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 2016 Legislative & Policy Watch Weekly E-Update

No. 16  May 6, 2016

About Policy Watch E-Updates

The Legislative and Policy Watch Weekly E-Update is a project of the Kansas Rural Center.

In 2016, KRC is partnering with the Kansas Natural Resources Council,Audubon of Kansas, and Ks. Association of Regional Development Organizations to provide this report to their members.  We thank them for their support and assistance.

Editor: Mary Fund
Paul Johnson, Policy Analyst

To Support 
Policy Watch

Policy Watch Sponsors
  The Kansas Rural Center
promotes the health of the land and its people through research, education and advocacy that advance an ecologically sound, economically viable,  and socially just agriculture. For more information about KRC go to
The Kansas Natural Resource Council (KNRC)
promotes environmentally responsible practices and sustainable natural resource policies to ensure the quality and abundance of these resources for future generations. For more information about our organization and programs, or how to become a member, please visit  To be removed from the KNRC Policy Watch list, please contact  Sharon Ashworth at

Audubon of Kansas (AOK) is a statewide non-profit organization  established to promote appreciation and stewardship of Kansas' natural ecosystems, with special emphasis on conservation of prairies, birds, other wildlife, and habitat.For more information about our organization and our programs, or how to become a member, please visit
 to be removed from the AOK Policy Watch list, please contact Monica Goss at

Kansas Association of Regional Development Organizations, Inc. (KARDO) is a statewide, non-profit organization established to improve the ability of both organizations and individuals engaged in regional planning and development to service the needs of all parts of Kansas in an effective and efficient manner.  For more information about our organization and programs, and to become a member or donate, please visit .  To be removed from the KARDO Policy Watch list, contact John Cyr at .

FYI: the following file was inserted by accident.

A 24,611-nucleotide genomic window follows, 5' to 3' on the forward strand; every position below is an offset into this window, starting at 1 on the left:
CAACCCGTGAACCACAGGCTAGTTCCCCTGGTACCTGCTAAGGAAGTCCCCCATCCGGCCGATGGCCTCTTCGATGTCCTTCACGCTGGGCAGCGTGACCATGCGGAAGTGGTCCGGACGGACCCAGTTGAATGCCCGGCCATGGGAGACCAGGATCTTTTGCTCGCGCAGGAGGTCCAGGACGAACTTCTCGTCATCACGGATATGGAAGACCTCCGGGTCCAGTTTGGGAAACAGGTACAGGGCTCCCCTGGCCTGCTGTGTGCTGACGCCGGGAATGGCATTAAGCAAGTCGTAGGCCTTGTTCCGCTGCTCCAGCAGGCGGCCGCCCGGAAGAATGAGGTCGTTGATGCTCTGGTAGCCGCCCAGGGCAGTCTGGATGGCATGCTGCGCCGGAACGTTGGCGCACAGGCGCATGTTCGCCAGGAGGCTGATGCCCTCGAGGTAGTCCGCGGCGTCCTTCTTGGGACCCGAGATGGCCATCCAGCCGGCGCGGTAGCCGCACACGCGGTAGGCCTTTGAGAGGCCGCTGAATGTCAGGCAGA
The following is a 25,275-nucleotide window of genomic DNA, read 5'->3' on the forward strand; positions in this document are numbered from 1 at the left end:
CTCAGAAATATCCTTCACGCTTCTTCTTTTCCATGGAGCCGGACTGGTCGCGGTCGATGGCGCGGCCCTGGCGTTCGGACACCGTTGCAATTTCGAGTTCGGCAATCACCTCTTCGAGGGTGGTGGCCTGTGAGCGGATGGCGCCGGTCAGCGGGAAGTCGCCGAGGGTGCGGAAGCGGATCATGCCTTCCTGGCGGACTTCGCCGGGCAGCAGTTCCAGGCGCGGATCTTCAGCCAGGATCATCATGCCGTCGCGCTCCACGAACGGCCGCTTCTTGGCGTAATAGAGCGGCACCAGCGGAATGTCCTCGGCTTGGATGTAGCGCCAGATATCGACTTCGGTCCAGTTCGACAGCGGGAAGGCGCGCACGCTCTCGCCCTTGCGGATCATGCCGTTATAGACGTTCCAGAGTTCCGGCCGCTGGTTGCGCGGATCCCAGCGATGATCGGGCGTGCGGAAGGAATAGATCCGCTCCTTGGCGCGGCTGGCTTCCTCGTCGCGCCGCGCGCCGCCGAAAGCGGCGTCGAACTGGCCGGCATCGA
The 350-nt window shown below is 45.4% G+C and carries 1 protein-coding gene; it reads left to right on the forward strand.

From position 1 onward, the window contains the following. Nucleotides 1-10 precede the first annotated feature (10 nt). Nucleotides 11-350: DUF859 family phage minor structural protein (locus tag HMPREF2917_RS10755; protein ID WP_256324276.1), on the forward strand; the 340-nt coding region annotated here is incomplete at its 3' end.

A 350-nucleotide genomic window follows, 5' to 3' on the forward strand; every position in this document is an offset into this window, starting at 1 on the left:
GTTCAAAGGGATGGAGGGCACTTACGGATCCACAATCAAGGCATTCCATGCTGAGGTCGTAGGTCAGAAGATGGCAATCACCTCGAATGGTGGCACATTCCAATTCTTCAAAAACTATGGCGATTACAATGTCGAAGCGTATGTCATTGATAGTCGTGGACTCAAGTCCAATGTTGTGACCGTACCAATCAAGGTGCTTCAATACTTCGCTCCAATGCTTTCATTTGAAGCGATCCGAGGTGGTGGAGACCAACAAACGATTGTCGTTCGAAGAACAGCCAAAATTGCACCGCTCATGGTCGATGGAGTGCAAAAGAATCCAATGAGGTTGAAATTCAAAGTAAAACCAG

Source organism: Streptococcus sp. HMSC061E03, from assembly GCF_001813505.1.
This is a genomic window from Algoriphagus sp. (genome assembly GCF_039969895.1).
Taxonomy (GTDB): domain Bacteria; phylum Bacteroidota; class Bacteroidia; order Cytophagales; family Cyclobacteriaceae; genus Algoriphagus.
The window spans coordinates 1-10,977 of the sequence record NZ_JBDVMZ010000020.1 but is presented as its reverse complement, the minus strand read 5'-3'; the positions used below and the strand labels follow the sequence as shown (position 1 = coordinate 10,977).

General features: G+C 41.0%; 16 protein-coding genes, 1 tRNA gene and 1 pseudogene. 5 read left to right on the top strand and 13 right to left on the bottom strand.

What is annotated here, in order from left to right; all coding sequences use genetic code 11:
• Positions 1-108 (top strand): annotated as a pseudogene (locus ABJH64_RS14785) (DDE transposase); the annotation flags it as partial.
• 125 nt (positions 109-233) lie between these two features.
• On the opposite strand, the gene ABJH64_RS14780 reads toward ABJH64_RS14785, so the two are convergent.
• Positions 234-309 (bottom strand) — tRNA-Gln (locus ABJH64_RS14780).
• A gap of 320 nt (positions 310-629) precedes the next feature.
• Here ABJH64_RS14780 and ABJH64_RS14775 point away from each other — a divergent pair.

How to Contact Your Legislator

Kansas House of Representatives,
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For House  Committees, 
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Kansas Senate
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For Senate Committees, 
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How to Identify Your State Legislator

The next and final issue Policy Watch for the 2016 session will be June 3. It will summarize bills passed and actions taken.

The Kansas Supreme Court will issue its ruling on school finance on May 10.  This ruling will determine whether the State's budget crisis  is compounded, if there will  need to be a Special Legislative Session called, or what the road forward will be.
Late Night Lawmaking

by Paul Johnson
It is telling that the 2016 Kansas Legislature would slink out of Topeka in the dark of night having left the State's systemic revenue and budget crisis unresolved. The destruction and dismemberment of state services continues on with another round of arbitrary budget reductions. The transportation system is again raided to cover the ongoing revenue shortfalls. The solvency of the Kansas Public Employees Retirement System (KPERS) is put further at risk to help stop the budgetary bleeding. 

The threat of another downgrade of Kansas' bond rating had no discernable impact on legislators who gave out a 'free lunch' of unaffordable tax cuts. The Governor now turns his sights to undermining the Medicaid program and funding for public schools as the revenue hole deepens. What judgement will the Kansas electorate have for legislators on the ballot?

Plugging holes was the best the 2016 Kansas Legislature could do with the 2016 and 2017 State budget. For 2016 - to fix a $137 million deficit - $70 million was taken from highways, a $95 million payment delayed for KPERS and $17 million (3%) taken from higher education which leaves the State with a $27 million ending balance on total State General Fund (SGF) expenditures of $6.187 billion.

 For 2017 - to fix a $174 million deficit - $115 million is taken from highways, the 2016 delayed KPERS payment is put off till 2018, a 3% reduction in state programs (excluding K-12 school funding) and a hypothetical $10 million in efficiency savings appears.

This 3% cut is special allotment authority given to the Governor. There is a constitutional question whether the Governor has to first make these allotments before signing a budget that is not in deficit. This budgetary puzzle assumes that the April consensus revenue estimates will actually materialize,  as income as from the petroleum industry and agriculture fluctuates.

While the highway fund is raided for $185 million over two years, 25 new projects - totaling almost $550 million - are put on hold for at least three years. Not a single major metro area is impacted by these new project delays while southeastern Kansas is hit particularly hard with seven lost projects. The 2010 ten-year highway program -known as T-Works - was to be an $8 billion program but $2.42 billion has now been diverted.